- Patrice Wymore as Adele Elkstrom.
- Akim Tamiroff as Spyros Acebos.
- Ilka Chase as Mrs. Restes.
- Jean Willes as Gracie Bergdorf.
- Hank Henry as Mr. Kelly, the mortician.
- Lew Gallo as Jealous Young Man.
- Robert Foulk as Sheriff Wimmer.
- George Raft as Jack Strager (Casino Owner).
- Red Skelton as Himself.
- Shirley MacLaine as Inebriated woman (Martin’s kisser).
- Red Norvo as Himself/Hotel Vibraphonist (Martin’s band when he sings “Ain’t That a Kick in the Head?”).
- Shiva as snake dancer.
Peter Lawford was first told of the film’s basic premise by director Gilbert Kay, who had heard the idea from a filling station attendant. Lawford bought the rights in 1958, envisioning William Holden in the lead. Frank Sinatra became interested in the idea, and a variety of writers worked on the project. When Lawford first told Sinatra of the story, Sinatra joked, “Forget the movie, let’s pull the job!”
The animated title sequence was designed by Saul Bass. The film’s closing shot shows the main cast walking away from the funeral home, with the Sands Hotel marquee behind them, listing their names as headliners.
The Las Vegas portion of the film was shot on location at the Flamingo, Sands, Desert Inn, Riviera, and Sahara hotels. One segment was also filmed at the former Las Vegas Union Pacific station.
Two Beverly Hills locations were used: the opening barber shop scene was filmed at 9740 Wilshire Boulevard and the scenes at Spyros Acebos’s house were filmed at 230 Ladera Drive, which belonged to Hollywood agent Kurt Frings.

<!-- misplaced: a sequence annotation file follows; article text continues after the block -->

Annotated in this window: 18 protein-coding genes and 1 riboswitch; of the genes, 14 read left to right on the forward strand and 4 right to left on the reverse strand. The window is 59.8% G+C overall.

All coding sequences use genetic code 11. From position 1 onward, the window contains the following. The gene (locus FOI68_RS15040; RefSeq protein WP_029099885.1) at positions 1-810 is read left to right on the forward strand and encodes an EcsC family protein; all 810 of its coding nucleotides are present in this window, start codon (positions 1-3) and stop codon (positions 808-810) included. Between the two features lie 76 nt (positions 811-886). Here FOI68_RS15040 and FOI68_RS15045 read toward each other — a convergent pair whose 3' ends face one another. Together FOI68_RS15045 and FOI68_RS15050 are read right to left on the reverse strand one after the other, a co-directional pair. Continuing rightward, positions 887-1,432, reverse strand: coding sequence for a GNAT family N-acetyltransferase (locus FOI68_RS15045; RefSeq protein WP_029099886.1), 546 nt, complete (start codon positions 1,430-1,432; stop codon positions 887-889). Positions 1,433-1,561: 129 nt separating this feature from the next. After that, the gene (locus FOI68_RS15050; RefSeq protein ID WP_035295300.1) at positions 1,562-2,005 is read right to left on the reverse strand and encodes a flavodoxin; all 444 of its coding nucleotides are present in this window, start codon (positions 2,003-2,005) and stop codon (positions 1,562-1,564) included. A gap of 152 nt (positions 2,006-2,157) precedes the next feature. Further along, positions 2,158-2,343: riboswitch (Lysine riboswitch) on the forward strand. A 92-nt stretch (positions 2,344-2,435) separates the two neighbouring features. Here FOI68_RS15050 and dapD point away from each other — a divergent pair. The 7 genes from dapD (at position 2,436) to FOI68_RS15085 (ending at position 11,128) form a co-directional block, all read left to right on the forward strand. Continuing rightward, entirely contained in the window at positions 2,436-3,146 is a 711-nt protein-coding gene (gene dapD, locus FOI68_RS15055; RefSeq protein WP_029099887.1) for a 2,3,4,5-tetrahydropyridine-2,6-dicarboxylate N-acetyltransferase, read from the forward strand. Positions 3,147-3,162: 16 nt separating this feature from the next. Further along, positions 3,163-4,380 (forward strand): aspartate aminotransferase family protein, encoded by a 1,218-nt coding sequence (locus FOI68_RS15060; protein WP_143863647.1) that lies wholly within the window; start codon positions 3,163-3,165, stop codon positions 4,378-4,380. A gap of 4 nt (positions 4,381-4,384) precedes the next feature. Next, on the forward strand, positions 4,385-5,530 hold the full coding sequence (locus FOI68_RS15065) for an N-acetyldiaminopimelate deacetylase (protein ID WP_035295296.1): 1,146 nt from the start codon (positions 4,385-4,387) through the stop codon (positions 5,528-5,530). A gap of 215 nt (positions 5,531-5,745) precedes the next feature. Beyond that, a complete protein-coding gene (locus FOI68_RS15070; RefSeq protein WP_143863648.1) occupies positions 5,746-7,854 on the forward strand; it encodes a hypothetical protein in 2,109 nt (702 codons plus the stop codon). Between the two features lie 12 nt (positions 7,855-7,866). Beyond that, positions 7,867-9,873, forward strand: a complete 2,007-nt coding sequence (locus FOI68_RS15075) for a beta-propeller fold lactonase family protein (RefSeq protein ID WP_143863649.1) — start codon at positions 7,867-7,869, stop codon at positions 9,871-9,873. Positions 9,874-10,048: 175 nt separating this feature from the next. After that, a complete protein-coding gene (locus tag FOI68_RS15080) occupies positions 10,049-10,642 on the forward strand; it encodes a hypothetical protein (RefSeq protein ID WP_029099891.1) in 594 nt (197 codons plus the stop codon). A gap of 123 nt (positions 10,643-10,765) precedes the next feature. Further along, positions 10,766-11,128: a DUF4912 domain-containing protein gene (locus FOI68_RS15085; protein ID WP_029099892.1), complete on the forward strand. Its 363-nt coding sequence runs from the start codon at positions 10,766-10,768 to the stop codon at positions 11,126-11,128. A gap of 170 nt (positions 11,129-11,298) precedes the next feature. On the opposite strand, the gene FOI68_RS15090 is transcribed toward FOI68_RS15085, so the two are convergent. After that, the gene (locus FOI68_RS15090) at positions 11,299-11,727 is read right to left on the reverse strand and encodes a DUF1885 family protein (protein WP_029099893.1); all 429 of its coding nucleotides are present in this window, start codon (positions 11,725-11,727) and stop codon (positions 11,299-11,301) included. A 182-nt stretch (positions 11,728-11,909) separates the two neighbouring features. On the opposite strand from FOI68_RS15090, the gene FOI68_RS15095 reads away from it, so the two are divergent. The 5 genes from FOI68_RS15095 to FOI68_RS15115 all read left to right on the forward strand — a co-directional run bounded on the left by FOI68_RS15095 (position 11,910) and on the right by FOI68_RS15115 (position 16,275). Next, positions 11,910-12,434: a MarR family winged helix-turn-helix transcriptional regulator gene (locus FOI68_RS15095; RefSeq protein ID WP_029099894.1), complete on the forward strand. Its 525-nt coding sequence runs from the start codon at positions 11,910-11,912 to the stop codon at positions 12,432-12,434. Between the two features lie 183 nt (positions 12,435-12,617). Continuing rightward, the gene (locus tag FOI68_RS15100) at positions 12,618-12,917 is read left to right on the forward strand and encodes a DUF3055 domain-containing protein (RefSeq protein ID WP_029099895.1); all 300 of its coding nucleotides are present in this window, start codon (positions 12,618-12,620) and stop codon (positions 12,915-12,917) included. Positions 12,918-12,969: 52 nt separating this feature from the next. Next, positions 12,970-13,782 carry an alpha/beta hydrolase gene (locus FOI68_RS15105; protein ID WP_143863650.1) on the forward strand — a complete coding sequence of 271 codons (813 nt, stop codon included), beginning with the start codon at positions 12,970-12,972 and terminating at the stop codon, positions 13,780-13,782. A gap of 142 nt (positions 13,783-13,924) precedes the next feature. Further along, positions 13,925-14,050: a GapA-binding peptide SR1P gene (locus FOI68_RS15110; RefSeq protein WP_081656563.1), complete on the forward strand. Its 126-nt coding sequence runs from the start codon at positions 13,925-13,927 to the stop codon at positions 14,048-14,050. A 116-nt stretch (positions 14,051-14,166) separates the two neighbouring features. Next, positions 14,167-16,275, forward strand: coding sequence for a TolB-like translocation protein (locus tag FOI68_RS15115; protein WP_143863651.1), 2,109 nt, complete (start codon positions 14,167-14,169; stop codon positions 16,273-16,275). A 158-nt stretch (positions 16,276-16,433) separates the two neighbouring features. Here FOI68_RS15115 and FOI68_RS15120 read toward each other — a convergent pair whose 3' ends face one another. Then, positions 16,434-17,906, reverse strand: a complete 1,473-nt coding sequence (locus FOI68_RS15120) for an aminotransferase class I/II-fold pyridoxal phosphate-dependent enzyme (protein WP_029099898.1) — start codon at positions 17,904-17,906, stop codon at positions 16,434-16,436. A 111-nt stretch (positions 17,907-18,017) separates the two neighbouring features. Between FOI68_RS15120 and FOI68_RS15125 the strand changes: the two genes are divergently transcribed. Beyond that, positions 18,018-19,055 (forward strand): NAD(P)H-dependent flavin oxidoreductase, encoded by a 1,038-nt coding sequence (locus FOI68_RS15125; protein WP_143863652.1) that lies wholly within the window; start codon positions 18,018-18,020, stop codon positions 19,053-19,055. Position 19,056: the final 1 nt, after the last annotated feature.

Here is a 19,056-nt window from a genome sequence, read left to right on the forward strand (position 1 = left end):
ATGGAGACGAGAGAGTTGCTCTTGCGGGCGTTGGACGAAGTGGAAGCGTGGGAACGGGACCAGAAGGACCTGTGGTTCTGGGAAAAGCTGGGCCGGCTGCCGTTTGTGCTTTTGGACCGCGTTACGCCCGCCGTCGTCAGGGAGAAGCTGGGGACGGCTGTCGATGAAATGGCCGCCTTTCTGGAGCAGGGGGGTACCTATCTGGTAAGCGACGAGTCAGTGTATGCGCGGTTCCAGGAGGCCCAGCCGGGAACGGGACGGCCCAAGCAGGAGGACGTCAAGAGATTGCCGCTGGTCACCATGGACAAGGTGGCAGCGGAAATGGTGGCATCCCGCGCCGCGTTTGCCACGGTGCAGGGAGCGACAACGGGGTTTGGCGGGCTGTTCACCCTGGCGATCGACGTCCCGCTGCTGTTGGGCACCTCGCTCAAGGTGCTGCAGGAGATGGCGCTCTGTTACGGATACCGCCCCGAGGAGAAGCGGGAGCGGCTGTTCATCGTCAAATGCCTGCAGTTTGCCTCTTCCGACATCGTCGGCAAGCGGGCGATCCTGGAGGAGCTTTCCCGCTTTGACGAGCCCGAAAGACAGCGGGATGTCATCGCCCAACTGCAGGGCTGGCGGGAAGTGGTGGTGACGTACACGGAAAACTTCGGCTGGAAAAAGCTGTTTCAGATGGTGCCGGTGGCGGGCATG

The film received mixed reviews from critics.
Ocean’s 11 was released on videocassette by Warner Home Video on 09 February 1983, as part of its “A Night At the Movies” series, featuring a Hearst Metrotone Newsreel, a Warner Bros. animated short, and a coming-attractions trailer for films of 1960. The film was released as a 50th-anniversary Blu-ray disc on 09 November 2010. The disc’s bonus features include:
- Special commentary by Frank Sinatra Jr. and Angie Dickinson.
- “Vegas Map” — mini-documentaries of the five casinos involved in the film.
- Tonight Show clip of Angie Dickinson with Frank Sinatra as host from 14 November 1977.
- “Tropicana Museum Vignette”.
- It originated the Ocean’s film series.
- The plot is loosely followed in Triple Frontier (2019): members of a military unit, finding civilian life challenging, reunite to pull a heist; the heist is successful; they are hunted; one of their member dies; they ultimately lose the money, but they give what they have left to the ex-wife/family of their fallen comrade.
- According to Frank Sinatra Jr. on the DVD commentary, Sammy Davis Jr. was forced to stay at a “colored only” hotel during the filming because Las Vegas would not allow blacks to stay at the major hotels despite his appearing with Frank Sinatra, Dean Martin, and the others at the Sands Hotel.
- He was only allowed to stay at the major hotels after Frank Sinatra confronted the casino owners on his behalf, therefore breaking Vegas’ unofficial colour barrier.
- That hotel was Mrs. Harrison’s Boarding House, located in the historic Westside district.
- The establishment hosted a stellar array of African American entertainers in its day and is now a listed historic building.